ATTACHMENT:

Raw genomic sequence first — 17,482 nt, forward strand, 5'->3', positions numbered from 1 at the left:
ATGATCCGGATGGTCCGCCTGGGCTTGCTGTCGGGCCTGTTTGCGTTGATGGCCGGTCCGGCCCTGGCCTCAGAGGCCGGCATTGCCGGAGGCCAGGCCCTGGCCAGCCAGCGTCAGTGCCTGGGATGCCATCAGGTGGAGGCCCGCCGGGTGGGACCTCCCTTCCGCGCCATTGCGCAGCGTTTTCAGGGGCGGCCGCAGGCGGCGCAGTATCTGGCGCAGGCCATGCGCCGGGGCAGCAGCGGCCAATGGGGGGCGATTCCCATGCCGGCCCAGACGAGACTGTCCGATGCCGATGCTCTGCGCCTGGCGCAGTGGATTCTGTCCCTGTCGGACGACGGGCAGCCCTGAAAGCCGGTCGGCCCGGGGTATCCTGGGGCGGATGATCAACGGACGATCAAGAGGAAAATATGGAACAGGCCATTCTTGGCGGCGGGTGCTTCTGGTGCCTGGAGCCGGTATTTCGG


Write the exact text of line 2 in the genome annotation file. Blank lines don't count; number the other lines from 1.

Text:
ATGATCCGGATGGTCCGCCTGGGCTTGCTGTCGGGCCTGTTTGCGTTGATGGCCGGTCCGGCCCTGGCCTCAGAGGCCGGCATTGCCGGAGGCCAGGCCCTGGCCAGCCAGCGTCAGTGCCTGGGATGCCATCAGGTGGAGGCCCGCCGGGTGGGACCTCCCTTCCGCGCCATTGCGCAGCGTTTTCAGGGGCGGCCGCAGGCGGCGCAGTATCTGGCGCAGGCCATGCGCCGGGGCAGCAGCGGCCAATGGGGGGCGATTCCCATGCCGGCCCAGACGAGACTGTCCGATGCCGATGCTCTGCGCCTGGCGCAGTGGATTCTGTCCCTGTCGGACGACGGGCAGCCCTGAAAGCCGGTCGGCCCGGGGTATCCTGGGGCGGATGATCAACGGACGATCAAGAGGAAAATATGGAACAGGCCATTCTTGGCGGCGGGTGCTTCTGGTGCCTGGAGCCGGTATTTCGG